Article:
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  • The White House forgot its own policy on Jerusalem Friday — at least temporarily.

    The administration initially sent out a copy of President Barack Obama’s remarks at former Israeli Prime Minister Shimon Peres’ funeral in Jerusalem, indicating that the remarks had been given in Jerusalem, Israel. But later Friday afternoon, the press office sent out a correction to the previous email, striking out “Israel” from the header of the transcript.

    Obama delivered the eulogy at Israeli national cemetery Mount Herzl.

    U.S. policy has long refrained from recognizing any nation’s sovereignty over Jerusalem. Both Israelis and Palestinians claim Jerusalem as their capital, with Israel declaring in 1980 the city was its undivided capital. A 2015 Supreme Court decision reaffirmed U.S. practice that forbids Americans born in Jerusalem to list Israel as their country of birth on passports.

  • Major Hurricane Matthew strengthened to a high-end Category 4 by mid-Friday evening, and it continues to rapidly strengthen.

    The storm poses a danger to Jamaica, parts of Hispañola, eastern Cuba and the Bahamas early next week. Its potential U.S. impact later next week still remains unclear.

    Hurricane Matthew became the fifth hurricane of the 2016 Atlantic hurricane season early Thursday afternoon.

  • A view of the San Andreas fault in the Carrizo Plain. A valley is deeply eroded along the fault. (photo: US Geological Survey)

    The rumbling started Monday morning deep under the Salton Sea. A rapid succession of small earthquakes — three measuring above magnitude 4.0 — began rupturing near Bombay Beach, continuing for more than 24 hours. Before the swarm started to fade, more than 200 earthquakes had been recorded.

    The temblors were not felt over a very large area, but they have garnered intense interest — and concern — among seismologists. It marked only the third time since earthquake sensors were installed there in 1932 that the area had seen such a swarm, and this one had more earthquakes than the events of 2001 and 2009.

    The quakes occurred in one of California’s most seismically complex areas. They hit in a seismic zone just south of where the mighty San Andreas fault ends. It is composed of a web of faults that scientists fear could one day wake up the nearby San Andreas from its long slumber.

  • Russia is sending more warplanes to Syria to ramp up its air campaign, a Russian newspaper reported on Friday, as the United States said diplomacy to halt the violence was "on life support" but not dead yet.

    Fighting continued to intensify a week into a new Russian-backed Syrian government offensive to capture rebel-held eastern Aleppo and crush the last urban stronghold of a revolt against Syrian President Bashar al-Assad that began in 2011.

    Moscow and Assad spurned a U.S.-Russian brokered ceasefire agreed to this month and launched attacks on rebel-held areas in Aleppo in potentially the most decisive battle in the Syrian civil war.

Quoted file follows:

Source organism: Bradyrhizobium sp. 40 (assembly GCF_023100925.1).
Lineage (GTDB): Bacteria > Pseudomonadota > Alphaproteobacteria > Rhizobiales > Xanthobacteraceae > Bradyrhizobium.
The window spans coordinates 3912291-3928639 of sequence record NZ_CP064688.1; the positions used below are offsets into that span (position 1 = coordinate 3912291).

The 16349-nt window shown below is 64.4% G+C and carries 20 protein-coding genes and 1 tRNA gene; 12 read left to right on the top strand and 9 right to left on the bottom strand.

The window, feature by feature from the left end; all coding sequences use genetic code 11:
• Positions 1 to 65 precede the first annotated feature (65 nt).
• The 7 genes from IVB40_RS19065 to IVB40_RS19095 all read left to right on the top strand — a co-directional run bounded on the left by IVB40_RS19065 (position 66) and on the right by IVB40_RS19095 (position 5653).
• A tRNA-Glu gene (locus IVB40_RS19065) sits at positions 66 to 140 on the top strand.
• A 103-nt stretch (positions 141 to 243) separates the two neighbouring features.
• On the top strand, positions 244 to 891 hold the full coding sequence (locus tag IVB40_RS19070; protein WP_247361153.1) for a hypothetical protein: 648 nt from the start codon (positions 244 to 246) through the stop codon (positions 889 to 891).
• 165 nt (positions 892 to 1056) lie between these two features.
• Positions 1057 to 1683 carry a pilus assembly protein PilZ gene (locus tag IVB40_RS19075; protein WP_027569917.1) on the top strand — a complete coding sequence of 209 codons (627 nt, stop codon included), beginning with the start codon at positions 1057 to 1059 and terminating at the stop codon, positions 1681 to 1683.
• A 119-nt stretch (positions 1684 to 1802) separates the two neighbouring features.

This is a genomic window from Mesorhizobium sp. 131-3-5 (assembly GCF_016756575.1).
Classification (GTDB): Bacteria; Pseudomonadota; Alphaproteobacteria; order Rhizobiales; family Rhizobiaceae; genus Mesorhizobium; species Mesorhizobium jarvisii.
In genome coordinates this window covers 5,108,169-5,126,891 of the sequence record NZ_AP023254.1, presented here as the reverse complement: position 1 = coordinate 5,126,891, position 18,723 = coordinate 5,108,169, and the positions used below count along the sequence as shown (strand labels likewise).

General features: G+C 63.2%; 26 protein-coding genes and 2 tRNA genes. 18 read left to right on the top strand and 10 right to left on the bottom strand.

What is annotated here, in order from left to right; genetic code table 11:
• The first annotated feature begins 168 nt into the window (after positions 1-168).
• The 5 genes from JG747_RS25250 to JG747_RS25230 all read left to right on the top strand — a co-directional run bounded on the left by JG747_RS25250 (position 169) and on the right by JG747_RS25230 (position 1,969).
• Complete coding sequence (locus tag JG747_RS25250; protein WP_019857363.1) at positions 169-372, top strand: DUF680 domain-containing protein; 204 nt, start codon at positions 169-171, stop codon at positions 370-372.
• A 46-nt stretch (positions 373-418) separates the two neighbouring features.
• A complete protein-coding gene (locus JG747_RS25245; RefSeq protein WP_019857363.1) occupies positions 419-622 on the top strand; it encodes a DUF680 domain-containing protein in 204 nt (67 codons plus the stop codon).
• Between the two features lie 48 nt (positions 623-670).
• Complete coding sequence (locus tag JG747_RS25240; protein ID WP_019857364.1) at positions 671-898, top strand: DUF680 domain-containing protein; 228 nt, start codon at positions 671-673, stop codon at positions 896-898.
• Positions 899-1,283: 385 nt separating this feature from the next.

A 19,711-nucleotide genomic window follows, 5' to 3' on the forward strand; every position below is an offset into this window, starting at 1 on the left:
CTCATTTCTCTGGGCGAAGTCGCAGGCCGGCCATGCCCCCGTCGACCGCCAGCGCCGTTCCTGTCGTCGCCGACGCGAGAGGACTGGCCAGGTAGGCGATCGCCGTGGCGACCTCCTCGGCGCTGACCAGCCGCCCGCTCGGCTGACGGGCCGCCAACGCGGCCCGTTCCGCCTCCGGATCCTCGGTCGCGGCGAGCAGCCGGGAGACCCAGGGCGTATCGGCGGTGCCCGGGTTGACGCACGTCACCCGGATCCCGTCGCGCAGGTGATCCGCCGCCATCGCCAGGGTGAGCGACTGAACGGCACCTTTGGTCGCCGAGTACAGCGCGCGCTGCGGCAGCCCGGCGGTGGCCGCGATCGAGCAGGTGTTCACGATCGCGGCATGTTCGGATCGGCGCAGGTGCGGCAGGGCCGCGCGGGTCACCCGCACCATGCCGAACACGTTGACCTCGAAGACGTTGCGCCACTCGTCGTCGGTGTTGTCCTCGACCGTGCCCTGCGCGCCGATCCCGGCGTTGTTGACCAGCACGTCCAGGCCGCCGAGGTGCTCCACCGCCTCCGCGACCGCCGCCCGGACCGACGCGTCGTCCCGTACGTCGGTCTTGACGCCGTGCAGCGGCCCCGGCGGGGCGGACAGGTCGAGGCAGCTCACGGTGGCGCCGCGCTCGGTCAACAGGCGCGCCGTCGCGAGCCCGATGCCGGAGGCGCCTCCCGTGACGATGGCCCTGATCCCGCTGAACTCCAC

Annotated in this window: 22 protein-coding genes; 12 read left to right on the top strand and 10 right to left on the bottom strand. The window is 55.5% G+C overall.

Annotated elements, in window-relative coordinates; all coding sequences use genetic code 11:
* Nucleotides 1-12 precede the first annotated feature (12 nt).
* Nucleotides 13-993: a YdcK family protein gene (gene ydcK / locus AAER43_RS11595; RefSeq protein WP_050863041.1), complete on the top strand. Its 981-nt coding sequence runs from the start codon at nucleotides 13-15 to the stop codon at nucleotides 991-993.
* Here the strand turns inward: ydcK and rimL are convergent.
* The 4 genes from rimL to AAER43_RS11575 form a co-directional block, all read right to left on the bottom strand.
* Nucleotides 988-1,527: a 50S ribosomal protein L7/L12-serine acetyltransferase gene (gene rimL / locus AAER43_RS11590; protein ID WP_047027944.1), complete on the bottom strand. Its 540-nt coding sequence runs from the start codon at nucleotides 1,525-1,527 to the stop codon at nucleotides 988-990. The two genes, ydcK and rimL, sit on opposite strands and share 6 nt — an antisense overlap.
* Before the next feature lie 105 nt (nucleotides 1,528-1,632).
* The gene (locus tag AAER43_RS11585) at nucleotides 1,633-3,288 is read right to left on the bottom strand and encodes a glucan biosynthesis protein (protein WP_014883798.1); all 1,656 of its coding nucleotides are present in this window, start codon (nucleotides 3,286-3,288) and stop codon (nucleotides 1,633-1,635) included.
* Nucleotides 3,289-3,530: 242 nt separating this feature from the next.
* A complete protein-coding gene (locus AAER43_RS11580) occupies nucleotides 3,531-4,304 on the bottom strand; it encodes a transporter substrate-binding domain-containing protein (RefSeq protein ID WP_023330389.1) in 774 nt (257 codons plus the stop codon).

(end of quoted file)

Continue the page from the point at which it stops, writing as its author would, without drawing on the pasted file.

• The chief justice of Alabama's Supreme Court was effectively ousted on Friday by a judicial panel that found he unethically resisted U.S. court rulings that legalized same-sex marriage.

    Chief Justice Roy Moore, 69, violated judicial ethics with an order seen as directing probate judges to withhold marriage licenses from same-sex couples, defying federal court decisions, the Alabama Court of the Judiciary ruled.

    It was the second suspension for the outspokenly conservative Moore. Earlier, he was sanctioned for refusing to remove a monument of the Ten Commandments in a state building.

  • (photo: Flash90, Miriam Alster)

    ‘Thank you, dear friend,’ Obama says in Hebrew; Netanyahu pays final respects to the former rival he ‘loved, we all loved’; Rivlin asks for forgiveness for opponents who crossed ‘red lines’.

  • Former PLO chairman Yasser Arafat, then foreign minister Shimon Peres and then prime minister Yitzhak Rabin (from L to R) show their shared Nobel Peace Prize awards to the audience in Oslo in this December 10, 1994 file photo. (photo credit:REUTERS)

    “Shimon Peres remained committed to Oslo until his last breath,” Yair Hirschfeld, whose secret contacts with Palestinian leader Ahmed Qurei (Abu Ala) paved the way for the negotiations that led to the 1993 Oslo I Agreement, told The Jerusalem Post on Wednesday.

    To be sure, Peres never voiced regret for Oslo even though it became a dirty word for many Israelis, conjuring up images of exploding buses and a second, more violent, intifada. As late as 2011, as president, he engaged in secret contacts in Amman with his Palestinian counterpart, Mahmoud Abbas, aimed at resolving issues left open by the Oslo Accords.

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Provocative Commentary


“The men who have done the most for God in this world have been early on their knees. He who fritters away the early morning, its opportunity and freshness, in other pursuits than seeking God will make poor headway seeking Him the rest of the day. If God is not first in our thoughts and efforts in the morning, He will be in the last place the remainder of the day.” 
― E.M. Bounds